marmalade in Britain, refers to a jam-like preserve made from the bitter, or Seville, orange. The inclusion of the orange peel, cut into thin ‘chips’ or shreds, is characteristic of this preserve. ‘Marmalades’ based on other citrus fruits, such as lime or lemon, are made as is ginger marmalade. However, orange marmalade is perceived as the archetype (although not the prototype), and orange marmalade, with toast, is part of the 20th-century concept of the traditional English breakfast.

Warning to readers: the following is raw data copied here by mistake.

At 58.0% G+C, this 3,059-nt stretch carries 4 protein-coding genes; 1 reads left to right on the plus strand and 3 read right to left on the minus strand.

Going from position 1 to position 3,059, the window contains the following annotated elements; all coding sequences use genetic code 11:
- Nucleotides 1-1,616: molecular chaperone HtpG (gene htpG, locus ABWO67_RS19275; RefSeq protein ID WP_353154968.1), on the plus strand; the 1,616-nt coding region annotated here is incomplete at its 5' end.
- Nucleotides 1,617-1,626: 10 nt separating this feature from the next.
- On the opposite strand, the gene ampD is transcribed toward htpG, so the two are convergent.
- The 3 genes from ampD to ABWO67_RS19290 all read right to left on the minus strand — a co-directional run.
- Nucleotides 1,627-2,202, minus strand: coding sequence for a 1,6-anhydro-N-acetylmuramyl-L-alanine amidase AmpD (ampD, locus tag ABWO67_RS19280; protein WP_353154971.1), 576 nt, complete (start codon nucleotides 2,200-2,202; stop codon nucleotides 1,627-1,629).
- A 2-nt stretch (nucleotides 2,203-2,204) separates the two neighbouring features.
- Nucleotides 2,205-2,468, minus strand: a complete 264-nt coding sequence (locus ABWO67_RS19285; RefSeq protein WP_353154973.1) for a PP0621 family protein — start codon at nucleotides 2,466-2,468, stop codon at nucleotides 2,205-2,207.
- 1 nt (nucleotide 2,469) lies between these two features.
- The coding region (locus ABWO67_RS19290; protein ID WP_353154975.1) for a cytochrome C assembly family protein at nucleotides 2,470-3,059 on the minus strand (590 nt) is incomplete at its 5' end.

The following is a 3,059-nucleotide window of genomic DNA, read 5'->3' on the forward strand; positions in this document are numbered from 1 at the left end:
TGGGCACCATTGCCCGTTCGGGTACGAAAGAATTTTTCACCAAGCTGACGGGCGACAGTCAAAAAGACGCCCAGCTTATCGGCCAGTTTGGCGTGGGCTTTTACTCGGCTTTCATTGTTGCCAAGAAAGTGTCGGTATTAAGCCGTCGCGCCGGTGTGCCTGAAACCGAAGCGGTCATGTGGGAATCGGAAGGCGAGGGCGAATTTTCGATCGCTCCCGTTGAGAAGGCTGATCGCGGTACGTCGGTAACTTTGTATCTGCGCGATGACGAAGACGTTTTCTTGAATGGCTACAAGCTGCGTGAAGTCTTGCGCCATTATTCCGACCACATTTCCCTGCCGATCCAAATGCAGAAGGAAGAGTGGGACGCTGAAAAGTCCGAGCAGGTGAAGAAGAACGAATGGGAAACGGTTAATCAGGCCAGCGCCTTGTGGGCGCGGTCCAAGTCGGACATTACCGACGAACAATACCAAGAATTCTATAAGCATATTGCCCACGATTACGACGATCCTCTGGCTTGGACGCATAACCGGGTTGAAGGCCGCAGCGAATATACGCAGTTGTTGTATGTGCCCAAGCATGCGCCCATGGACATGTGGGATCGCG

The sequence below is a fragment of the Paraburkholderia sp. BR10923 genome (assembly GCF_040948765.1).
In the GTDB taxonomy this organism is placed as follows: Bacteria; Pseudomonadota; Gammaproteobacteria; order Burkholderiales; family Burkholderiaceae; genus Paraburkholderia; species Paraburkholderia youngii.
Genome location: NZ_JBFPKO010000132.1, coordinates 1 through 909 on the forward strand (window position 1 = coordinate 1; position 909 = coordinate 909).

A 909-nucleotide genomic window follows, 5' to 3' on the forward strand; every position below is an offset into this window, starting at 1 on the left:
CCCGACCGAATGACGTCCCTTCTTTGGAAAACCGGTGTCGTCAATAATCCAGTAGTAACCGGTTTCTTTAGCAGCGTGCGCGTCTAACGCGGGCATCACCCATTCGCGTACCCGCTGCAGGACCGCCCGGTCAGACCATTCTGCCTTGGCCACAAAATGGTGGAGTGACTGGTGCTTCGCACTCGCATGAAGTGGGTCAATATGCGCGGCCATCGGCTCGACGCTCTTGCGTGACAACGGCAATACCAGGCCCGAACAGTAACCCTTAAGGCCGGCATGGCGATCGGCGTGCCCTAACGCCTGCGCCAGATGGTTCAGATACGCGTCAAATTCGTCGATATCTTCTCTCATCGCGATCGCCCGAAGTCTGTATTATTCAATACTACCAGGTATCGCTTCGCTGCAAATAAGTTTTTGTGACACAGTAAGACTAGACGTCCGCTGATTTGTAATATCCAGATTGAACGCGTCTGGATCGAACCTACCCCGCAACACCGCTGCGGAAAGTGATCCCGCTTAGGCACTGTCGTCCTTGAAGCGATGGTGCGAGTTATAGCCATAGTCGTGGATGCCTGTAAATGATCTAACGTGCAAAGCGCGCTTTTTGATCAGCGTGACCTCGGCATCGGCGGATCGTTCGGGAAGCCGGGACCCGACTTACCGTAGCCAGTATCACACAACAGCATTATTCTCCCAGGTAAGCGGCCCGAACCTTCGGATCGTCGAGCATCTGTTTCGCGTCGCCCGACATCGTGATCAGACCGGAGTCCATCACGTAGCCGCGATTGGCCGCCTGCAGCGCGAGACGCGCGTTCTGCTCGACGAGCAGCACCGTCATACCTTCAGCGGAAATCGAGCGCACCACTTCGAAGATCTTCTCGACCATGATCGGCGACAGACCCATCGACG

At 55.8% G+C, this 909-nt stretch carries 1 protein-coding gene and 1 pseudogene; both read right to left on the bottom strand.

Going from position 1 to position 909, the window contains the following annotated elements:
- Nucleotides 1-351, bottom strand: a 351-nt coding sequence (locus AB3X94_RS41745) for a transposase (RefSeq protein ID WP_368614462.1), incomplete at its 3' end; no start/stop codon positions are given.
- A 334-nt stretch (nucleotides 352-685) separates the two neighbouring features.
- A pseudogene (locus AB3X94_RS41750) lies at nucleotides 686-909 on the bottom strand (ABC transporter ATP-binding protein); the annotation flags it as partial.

The evolution of marmalade is a complicated story, well told by C. Anne Wilson (1985a). Marmelada was the Portuguese name for a sweet, solid, quince paste (see quince preserves). This luxury good was imported to Britain by the late 15th century, to be used as a medicine or a sweetmeat. Clear versions were known as cotignac (France) or quiddony (England). Recipes for quiddonies and thick quince marmalades of this sort are frequent in 16th- and 17th-century English cookery books.